Getting Schooled

Ari Paul Mar 30, 2012

It started as an act of political theater during the early days of the Occupy Wall Street (OWS) encampment at Zuccotti Park. Public school teachers and adjunct lecturers hosted a “grade-in,” a public display of the endless work educators do after 3:30 p.m. and on weekends. These teachers, who came from various groups opposed to Mayor Michael Bloomberg’s assault on public education and frustrated with the bureaucracy of the United Federation of Teachers (UFT), saw a unifying theme in their frustration.

“Our problems stem from the fact that we have no power, no voice in the classrooms,” said Kelley Wolcott, an eighth-grade English teacher in Red Hook, Brooklyn. And so Occupy the DOE (Department of Education) was born.

Wolcott, a member of the UFT reform group Teachers Unite, ticked off the threats facing New York City public education: the cap on the number of charter schools has been lifted, budget cuts have caused class sizes to increase, the layoffs of several hundred school aides, school closings and a new tenure system that put the burden of proof on the teacher. To top it all off, eight of the 13 seats of the main DOE decision-making body, the Panel for Educational Policy (PEP), are appointed by the mayor, making protests against City Hall policy a vain endeavor. Yet, because Bloomberg has the support of most of New York City’s dailies, he is still able to spread the idea that all the problems are caused not by his near-complete control, but rather by pesky union contract terms.

The choice to bring the Occupy name into this new approach is not just because of its Zuccotti Park roots, but because Bloomberg’s education policy is a blatant attempt to corporatize what should be a public good. Mayoral control of schools came to the city in 2002, replacing the system of local district boards, and the Bloomberg administration has used its power to bring the private-sector model of management to schools. A school’s success or failure, a multi-faceted and subjective judgment, is measured using a strictly quantitative method. (Think of Bloomberg’s rigid health-code grading system for restaurants applied to educating children.) Wolcott notes that this turns principals from pedagogical leaders into mere plant supervisors who pressure teachers to produce good numbers by sidelining students who need more help because they could jeopardize test scores, while the rest learn to simply correctly answer standardized exam questions rather than think critically.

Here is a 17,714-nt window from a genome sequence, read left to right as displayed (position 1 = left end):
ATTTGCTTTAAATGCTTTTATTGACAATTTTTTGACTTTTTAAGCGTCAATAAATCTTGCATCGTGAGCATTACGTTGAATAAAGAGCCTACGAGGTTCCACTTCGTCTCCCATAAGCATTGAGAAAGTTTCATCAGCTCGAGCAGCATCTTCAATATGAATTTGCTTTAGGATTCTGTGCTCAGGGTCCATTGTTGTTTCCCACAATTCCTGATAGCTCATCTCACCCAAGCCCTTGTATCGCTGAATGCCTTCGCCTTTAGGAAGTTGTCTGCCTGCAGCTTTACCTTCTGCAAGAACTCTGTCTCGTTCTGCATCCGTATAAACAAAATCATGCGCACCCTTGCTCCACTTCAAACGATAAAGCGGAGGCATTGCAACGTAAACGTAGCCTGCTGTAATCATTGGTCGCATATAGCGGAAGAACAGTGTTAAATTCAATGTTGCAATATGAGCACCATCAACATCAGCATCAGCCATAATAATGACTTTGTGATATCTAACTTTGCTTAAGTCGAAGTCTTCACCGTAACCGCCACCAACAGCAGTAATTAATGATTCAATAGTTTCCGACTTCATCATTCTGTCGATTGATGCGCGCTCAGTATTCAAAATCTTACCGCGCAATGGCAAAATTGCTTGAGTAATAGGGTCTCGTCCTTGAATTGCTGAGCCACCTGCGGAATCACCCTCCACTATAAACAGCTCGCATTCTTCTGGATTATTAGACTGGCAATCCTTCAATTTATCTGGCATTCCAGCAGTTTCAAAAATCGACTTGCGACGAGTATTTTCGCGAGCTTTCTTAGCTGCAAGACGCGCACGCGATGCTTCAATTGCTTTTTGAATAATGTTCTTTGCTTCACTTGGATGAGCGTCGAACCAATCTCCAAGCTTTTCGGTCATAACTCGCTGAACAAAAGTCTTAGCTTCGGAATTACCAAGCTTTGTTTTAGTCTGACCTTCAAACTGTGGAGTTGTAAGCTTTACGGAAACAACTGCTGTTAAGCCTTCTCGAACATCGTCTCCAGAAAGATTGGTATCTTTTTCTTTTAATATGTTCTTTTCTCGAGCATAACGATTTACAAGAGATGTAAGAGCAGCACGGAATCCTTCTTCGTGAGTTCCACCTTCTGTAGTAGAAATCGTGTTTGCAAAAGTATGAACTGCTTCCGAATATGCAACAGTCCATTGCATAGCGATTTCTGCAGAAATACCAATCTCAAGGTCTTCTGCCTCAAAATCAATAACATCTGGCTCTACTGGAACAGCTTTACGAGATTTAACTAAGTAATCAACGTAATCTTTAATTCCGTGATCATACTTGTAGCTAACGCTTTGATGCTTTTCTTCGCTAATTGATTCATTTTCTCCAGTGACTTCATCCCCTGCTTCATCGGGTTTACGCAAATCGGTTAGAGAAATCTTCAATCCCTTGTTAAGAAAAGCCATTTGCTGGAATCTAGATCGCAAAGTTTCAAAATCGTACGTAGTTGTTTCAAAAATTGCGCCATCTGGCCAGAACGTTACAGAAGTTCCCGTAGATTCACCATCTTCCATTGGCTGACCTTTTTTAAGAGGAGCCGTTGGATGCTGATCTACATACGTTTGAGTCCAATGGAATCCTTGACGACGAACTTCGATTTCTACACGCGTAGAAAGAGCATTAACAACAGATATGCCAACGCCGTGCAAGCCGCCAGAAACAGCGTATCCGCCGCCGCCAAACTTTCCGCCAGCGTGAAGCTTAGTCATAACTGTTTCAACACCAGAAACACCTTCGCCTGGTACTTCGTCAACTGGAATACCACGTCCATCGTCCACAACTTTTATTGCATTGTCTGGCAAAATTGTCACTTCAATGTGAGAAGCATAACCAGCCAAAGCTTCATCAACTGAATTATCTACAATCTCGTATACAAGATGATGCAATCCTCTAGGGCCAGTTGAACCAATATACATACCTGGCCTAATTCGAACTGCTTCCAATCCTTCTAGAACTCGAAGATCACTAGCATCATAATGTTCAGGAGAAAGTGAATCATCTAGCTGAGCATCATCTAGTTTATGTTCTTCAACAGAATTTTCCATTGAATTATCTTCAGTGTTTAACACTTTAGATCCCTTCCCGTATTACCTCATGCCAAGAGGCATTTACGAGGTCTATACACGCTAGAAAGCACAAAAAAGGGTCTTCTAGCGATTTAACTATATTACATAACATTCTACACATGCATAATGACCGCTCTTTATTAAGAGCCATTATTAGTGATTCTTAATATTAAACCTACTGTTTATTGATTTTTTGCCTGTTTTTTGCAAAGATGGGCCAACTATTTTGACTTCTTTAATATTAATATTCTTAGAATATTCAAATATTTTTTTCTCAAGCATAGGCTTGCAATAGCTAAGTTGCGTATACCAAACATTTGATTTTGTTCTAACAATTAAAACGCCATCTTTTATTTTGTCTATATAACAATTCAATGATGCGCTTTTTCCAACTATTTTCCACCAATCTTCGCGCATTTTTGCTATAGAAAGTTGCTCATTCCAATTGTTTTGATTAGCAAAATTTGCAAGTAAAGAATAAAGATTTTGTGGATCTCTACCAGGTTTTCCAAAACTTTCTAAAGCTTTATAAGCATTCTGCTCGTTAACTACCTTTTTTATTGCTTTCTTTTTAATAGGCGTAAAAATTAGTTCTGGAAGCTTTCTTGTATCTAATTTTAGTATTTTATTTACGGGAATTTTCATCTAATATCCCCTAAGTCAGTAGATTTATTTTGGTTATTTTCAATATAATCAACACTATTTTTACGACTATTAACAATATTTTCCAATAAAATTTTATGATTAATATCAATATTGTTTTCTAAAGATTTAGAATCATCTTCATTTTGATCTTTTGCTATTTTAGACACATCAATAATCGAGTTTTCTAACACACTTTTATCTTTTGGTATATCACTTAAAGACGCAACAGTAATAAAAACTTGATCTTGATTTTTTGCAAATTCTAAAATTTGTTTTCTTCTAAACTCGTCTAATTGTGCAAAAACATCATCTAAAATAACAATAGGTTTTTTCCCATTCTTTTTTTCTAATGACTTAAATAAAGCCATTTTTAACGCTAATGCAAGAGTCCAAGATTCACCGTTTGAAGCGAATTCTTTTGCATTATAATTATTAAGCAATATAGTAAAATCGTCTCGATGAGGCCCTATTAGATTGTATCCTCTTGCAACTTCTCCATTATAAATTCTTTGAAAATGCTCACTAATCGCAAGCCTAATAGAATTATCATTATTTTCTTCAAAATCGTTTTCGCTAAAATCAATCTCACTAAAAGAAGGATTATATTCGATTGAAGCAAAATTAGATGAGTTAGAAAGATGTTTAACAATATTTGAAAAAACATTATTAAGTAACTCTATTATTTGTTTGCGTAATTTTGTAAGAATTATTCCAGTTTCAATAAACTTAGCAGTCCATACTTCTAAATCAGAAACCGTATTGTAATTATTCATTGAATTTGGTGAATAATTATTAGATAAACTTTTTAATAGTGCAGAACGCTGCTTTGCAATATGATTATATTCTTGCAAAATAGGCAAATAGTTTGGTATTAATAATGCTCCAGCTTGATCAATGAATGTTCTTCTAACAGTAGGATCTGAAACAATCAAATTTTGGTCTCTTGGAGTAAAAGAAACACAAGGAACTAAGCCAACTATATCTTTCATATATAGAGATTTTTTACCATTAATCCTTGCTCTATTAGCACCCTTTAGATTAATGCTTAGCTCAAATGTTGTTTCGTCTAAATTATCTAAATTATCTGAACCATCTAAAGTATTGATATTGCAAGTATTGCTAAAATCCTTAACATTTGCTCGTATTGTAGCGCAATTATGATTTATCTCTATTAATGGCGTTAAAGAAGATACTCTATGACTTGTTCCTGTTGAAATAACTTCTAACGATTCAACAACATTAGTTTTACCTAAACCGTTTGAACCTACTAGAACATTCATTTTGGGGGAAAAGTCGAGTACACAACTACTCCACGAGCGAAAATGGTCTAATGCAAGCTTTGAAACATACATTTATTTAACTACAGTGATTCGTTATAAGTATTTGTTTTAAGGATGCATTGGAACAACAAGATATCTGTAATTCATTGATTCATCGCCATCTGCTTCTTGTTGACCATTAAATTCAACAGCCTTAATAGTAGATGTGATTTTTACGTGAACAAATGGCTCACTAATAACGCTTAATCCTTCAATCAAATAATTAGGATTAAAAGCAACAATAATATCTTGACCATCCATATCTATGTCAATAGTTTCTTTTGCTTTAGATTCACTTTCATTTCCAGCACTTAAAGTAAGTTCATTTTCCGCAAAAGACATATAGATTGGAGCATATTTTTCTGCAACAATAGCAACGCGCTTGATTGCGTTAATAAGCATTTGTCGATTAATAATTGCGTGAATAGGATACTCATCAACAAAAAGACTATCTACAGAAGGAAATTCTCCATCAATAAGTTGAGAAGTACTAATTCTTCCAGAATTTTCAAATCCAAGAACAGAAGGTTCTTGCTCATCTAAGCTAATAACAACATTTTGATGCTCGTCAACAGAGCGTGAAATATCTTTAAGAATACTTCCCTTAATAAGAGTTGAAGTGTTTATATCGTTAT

“This only leads you to one method of education,” she said. “It’s this data craze. It’s not even quasi-scientific. The value-added model always ensures failure.”

And why is this happening? Partly, it is because of the widely held belief that private-sector practices, which may work well for producing a variety of consumer goods, are a cure-all for the government’s institutional problems. But more troubling, many believe, is that the support of hedge-fund managers and other financiers for charter schools is proof that they are investing now for a payout later (a 2010 New York Times story notes that hedge fund managers are among charter advocacy groups’ most loyal, and lucrative, supporters). Wolcott couldn’t say for sure what the market value of the $1 million student city public school system was, but, he guesses, “It’s well into the billions.”

The OWS movement has been as much about confronting corporate control as it has been about deviating from traditional methods of reform and creating new types of resistance. For Occupy the DOE, that has entailed bringing its activists to PEP meetings to protest not only its policies but also its inherently anti-democratic processes. And while the UFT has advocated for more community input into education oversight, it still supports mayoral control. In fact, when the State Legislature reauthorized mayoral control in 2009, UFT President Michael Mulgrew said, “this legislation will provide the transparency and accountability, as well as parent participation, which will allow our school system’s progress to continue.”